Let's Think About That For a Second...
Another gift that Molly's visit gave me was the opportunity to work on my flexibility in both action and thought. I don't think it's that big of stretch for you all to imagine (*cough*) that I can sometimes get "stuck" in deep grooves of routine (ie just do things because that's the way I've always done them...). However, I found that when I've got someone else along for the ride, I tend to actually *think* a bit about my actions and my reasons behind them before just going on auto-pilot. During her visit, I was able to many times take a step back, keep the bigger picture in mind (ie spending quality time with Molly), and either re-think or completely change whatever plans we had in store for us.
I found the same to be true about certain thoughts, which at times included prejudices, that I just took to be "normal" and "common knowledge," which in fact turned out to really just be my own opinions. Sometimes it would just take saying a thought out loud (without Molly even responding) for me to realize that although it sounded super rational in my head, it was in fact not super rational in actuality. And maybe it was even unkind and/or uncalled for. Now, I think it's important to remember, that especially the realizations in this second paragraph were only able to come into being since I felt/feel so completely comfortable around Molly, to the point of non-censored thoughts coming out of my mouth at random (you're welcome). But, although sometimes this means I said things I'm not especially proud of, it also means, I was/am able to see, and with any luck deal with, some of the negative/prejudice/stereotyped thoughts that are going on in my head that I typically either censor or try to ignore--the biggest being my frustrations and anger towards the machismo culture that is so prevalent here in Bolivia. So sorry for the word vomit Molly (or am I??), but thanks for the insights!
And Finally: Let's Meet the REAL Caitlin!
Now, lesbihonest, I don't typically "lack" in the personality department, but as a "people pleaser" by nature, I do have the uncanny ability to change my personality at times to meet the "needs" of the people around me. This is especially true when I'm in a different culture, speaking a language that is not my native tongue, hanging out with people who I've only know for a short period of time (as far as life goes)... Hmmmmmm, some of those things sound kind of familiar... That is unless there's someone there who truly knows me and knows when I'm putting on a show. Which is where Molly comes in. You know, since she's my sister and has known me my entire life (except for the first 2 years...). Now, I haven't actually asked her about any of this, but I know that when I'm around her, I feel--and maybe act??--more like my true self (whatever that actually means). I know that on a very basic level that means I am less anxious, more flexible and relaxed, I more often do what I want regardless of what the group wants to do, oh and of course I'm more likely to be less rigid with my diet (ie will someone PLEASE just pass me the stinkin' donuts already!)... AND let's not forget that it also means I shamelessly listen to the Backstreet Boys non-stop (and maybe even watch their 2013 documentary with said sister), call my parents every.single.night to check in, buy things for MYSELF (ie spend MONEY on MYSELF), and say whatever I want whenever I want to (please refer to previous paragraph...). So overall, not only was Molly's trip fun, affirming of my decision to be here, easy, and thought provoking, it was also a true gift that helped me reconnect to who I am in the, at times, starkly different environment that I am now living.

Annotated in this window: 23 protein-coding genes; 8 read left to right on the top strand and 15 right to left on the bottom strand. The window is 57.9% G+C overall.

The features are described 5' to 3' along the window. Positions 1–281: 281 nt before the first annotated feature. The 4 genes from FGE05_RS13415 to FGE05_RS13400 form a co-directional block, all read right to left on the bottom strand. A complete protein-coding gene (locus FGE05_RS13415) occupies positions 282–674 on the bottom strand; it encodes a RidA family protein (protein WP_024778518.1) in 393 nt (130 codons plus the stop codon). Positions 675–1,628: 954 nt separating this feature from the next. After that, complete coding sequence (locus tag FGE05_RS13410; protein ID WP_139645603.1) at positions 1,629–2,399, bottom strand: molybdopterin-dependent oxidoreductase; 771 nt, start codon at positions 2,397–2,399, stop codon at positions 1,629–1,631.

So there. I think it goes without saying that this blog post was endorsed by the Organization to Promote Healthy Sister Connections and/or Slight Obsessions. I highly recommend to all who have sisters (or brothers) and are living somewhere in this world (and maybe not with your sister(s) or brother(s)), that you have them come visit you--you just never know what magical things might come out of such a visit :)